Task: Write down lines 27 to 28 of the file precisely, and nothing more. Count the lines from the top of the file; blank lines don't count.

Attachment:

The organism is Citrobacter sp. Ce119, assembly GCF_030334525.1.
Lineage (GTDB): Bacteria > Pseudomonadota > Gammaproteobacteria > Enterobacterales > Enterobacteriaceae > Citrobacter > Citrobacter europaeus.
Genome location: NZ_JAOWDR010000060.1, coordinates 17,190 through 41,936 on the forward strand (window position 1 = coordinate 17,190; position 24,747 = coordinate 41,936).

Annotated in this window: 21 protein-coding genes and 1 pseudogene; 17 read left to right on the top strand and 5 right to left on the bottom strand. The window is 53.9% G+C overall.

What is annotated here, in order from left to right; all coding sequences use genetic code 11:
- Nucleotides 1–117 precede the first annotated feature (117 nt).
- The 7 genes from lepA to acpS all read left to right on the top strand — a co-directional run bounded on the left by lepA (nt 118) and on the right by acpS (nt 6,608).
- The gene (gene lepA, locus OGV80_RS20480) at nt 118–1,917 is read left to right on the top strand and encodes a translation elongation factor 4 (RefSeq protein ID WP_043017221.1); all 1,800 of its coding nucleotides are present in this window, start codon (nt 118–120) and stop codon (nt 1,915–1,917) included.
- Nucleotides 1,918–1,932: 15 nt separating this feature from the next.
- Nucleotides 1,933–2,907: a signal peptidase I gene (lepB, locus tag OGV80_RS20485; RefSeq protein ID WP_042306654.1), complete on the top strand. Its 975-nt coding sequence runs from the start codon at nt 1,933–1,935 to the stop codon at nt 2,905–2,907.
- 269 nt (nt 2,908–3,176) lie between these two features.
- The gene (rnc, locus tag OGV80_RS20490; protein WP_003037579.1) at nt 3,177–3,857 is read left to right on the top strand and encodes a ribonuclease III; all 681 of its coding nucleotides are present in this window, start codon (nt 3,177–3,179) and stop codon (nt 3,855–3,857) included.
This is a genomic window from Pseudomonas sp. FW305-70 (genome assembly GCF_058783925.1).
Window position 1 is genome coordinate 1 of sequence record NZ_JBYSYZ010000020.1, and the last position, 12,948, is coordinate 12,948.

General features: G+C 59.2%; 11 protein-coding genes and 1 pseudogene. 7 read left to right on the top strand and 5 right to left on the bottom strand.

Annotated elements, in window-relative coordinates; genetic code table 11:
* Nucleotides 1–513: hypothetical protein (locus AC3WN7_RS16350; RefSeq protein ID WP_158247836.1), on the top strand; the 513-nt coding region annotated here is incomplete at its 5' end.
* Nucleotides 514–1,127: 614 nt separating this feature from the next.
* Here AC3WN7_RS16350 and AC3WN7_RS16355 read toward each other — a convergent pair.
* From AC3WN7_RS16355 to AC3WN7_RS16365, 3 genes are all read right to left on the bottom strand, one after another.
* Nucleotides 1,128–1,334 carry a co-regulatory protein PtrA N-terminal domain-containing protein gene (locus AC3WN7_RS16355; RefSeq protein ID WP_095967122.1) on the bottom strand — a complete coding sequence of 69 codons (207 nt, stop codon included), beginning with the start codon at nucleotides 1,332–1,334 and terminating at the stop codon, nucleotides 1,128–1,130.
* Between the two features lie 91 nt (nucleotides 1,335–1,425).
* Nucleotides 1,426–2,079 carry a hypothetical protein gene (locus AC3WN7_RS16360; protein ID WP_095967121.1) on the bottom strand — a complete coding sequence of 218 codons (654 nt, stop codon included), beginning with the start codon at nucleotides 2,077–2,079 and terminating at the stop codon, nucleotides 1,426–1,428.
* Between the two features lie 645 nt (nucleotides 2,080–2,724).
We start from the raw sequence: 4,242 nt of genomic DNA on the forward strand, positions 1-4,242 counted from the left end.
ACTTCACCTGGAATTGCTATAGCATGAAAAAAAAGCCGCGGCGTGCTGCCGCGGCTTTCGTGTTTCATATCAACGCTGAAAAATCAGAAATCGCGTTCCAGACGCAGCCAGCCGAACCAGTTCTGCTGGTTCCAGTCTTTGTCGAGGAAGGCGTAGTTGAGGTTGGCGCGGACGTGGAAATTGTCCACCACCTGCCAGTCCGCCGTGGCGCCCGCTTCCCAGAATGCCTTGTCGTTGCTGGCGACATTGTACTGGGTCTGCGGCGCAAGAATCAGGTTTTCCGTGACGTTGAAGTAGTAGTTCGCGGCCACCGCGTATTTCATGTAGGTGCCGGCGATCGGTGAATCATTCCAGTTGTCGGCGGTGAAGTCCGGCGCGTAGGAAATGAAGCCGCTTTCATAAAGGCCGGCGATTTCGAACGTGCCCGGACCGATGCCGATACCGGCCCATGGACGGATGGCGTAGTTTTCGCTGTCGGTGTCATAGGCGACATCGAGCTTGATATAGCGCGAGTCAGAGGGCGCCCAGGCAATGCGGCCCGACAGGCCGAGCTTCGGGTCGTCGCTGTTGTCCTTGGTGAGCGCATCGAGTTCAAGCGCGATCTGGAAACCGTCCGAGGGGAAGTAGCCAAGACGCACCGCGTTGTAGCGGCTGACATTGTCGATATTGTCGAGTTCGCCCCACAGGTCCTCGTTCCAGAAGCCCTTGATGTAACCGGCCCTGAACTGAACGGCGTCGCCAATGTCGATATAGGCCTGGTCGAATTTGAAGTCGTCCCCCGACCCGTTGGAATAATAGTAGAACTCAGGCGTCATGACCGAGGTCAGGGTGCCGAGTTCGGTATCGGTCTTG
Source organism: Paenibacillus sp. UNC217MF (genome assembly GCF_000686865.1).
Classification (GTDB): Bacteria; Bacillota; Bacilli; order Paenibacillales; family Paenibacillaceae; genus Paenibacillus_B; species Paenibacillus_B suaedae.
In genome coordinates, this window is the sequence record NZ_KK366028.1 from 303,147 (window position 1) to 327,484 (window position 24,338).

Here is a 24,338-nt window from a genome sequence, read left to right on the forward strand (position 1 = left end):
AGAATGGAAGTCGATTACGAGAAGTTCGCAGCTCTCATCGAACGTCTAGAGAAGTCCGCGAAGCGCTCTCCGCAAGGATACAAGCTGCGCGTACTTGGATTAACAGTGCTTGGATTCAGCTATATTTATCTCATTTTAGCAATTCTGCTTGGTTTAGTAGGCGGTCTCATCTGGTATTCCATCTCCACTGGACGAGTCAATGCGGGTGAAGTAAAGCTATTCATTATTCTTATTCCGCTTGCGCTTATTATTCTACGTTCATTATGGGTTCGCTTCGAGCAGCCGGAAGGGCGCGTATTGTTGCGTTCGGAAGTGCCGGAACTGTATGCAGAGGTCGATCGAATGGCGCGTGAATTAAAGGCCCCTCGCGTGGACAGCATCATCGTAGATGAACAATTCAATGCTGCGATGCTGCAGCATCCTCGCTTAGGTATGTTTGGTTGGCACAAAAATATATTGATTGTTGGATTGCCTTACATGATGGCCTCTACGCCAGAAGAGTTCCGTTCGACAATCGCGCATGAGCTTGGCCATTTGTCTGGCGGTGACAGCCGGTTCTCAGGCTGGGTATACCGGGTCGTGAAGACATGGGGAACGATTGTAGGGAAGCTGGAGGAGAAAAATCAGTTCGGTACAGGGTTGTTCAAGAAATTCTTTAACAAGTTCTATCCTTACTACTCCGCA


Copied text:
Source organism: Paenibacillus sp. UNC217MF (genome assembly GCF_000686865.1).
Classification (GTDB): Bacteria; Bacillota; Bacilli; order Paenibacillales; family Paenibacillaceae; genus Paenibacillus_B; species Paenibacillus_B suaedae.